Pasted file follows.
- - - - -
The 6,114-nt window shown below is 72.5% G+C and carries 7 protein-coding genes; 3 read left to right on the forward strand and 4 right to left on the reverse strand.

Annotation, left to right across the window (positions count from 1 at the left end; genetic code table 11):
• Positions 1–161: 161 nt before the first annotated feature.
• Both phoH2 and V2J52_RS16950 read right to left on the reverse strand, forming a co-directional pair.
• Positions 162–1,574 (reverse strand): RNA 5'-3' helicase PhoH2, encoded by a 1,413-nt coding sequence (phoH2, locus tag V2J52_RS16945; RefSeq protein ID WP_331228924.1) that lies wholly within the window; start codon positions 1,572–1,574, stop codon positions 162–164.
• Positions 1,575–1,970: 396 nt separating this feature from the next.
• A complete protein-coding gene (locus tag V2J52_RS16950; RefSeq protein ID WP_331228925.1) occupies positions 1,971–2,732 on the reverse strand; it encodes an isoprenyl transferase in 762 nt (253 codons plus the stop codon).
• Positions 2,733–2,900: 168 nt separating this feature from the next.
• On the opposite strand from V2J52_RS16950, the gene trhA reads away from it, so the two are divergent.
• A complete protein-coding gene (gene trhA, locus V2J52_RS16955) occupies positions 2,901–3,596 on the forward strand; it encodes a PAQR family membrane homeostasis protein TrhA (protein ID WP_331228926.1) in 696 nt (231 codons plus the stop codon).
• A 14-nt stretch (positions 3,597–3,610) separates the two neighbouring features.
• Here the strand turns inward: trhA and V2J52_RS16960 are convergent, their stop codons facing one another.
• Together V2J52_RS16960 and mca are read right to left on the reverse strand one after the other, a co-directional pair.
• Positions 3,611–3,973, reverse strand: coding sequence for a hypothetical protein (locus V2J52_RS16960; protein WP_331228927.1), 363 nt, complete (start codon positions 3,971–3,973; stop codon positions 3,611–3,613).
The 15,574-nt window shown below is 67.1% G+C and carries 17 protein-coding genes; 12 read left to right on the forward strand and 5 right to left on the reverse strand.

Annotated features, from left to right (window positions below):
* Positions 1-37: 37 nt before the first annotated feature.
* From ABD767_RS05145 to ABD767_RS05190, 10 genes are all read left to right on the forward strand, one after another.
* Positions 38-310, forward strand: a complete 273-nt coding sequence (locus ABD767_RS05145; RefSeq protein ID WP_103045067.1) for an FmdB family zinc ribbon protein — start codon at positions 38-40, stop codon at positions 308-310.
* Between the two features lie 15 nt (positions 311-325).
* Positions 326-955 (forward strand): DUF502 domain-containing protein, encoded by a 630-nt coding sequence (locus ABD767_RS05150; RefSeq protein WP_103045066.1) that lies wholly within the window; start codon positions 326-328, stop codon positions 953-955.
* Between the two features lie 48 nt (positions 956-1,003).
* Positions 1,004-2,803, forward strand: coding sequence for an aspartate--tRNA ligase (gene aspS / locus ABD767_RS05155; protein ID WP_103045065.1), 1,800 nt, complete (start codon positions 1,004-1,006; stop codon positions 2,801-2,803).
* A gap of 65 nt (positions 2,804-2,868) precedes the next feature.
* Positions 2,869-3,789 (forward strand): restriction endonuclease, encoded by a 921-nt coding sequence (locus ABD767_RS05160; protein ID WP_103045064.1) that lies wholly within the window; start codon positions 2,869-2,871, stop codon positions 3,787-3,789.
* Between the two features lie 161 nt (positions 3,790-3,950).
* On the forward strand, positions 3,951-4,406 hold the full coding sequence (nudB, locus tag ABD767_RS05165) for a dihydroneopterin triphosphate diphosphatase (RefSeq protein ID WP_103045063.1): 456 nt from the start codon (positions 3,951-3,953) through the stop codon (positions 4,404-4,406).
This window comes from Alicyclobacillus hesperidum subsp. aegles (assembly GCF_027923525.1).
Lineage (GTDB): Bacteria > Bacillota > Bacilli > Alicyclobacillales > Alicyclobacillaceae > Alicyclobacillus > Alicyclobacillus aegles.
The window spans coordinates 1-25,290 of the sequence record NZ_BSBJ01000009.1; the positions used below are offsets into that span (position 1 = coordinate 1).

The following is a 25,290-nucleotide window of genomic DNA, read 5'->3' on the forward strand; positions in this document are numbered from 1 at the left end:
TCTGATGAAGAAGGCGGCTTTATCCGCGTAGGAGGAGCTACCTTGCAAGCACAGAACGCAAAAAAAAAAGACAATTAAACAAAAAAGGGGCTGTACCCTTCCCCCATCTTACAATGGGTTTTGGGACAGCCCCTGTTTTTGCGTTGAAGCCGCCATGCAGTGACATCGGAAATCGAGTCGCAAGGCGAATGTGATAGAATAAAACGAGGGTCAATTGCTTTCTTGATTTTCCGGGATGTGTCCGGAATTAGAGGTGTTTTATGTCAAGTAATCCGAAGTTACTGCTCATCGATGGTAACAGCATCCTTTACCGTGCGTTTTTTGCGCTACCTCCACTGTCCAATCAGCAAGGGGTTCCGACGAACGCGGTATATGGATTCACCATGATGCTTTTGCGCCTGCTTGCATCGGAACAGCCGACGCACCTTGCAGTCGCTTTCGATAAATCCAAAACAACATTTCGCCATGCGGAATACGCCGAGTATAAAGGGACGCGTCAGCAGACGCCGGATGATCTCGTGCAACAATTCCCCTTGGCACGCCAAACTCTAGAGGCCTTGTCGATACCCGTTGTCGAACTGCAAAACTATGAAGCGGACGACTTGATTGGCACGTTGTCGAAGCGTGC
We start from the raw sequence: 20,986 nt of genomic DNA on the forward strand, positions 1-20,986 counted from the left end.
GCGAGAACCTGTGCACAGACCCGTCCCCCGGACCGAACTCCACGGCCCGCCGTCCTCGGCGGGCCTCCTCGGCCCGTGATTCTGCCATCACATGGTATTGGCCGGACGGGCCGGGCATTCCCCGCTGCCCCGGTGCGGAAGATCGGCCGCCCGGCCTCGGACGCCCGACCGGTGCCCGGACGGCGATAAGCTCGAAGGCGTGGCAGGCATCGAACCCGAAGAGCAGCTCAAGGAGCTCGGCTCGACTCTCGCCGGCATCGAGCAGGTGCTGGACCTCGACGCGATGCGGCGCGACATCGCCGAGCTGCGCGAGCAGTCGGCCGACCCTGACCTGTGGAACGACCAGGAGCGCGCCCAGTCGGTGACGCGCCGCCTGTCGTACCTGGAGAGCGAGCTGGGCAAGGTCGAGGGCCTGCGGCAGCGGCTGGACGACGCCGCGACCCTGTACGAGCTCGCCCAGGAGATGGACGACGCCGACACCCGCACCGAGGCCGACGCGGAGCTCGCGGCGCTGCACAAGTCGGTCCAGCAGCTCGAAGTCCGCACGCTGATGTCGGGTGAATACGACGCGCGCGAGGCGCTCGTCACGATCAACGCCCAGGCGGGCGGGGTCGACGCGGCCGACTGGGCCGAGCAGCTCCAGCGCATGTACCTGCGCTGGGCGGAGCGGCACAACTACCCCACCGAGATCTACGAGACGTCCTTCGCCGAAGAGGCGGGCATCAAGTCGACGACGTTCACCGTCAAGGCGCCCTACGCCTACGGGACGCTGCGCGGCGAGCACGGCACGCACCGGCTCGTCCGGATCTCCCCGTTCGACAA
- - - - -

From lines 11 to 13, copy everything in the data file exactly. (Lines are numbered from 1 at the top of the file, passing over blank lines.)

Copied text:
• A 14-nt stretch (positions 3,597–3,610) separates the two neighbouring features.
• Here the strand turns inward: trhA and V2J52_RS16960 are convergent, their stop codons facing one another.
• Together V2J52_RS16960 and mca are read right to left on the reverse strand one after the other, a co-directional pair.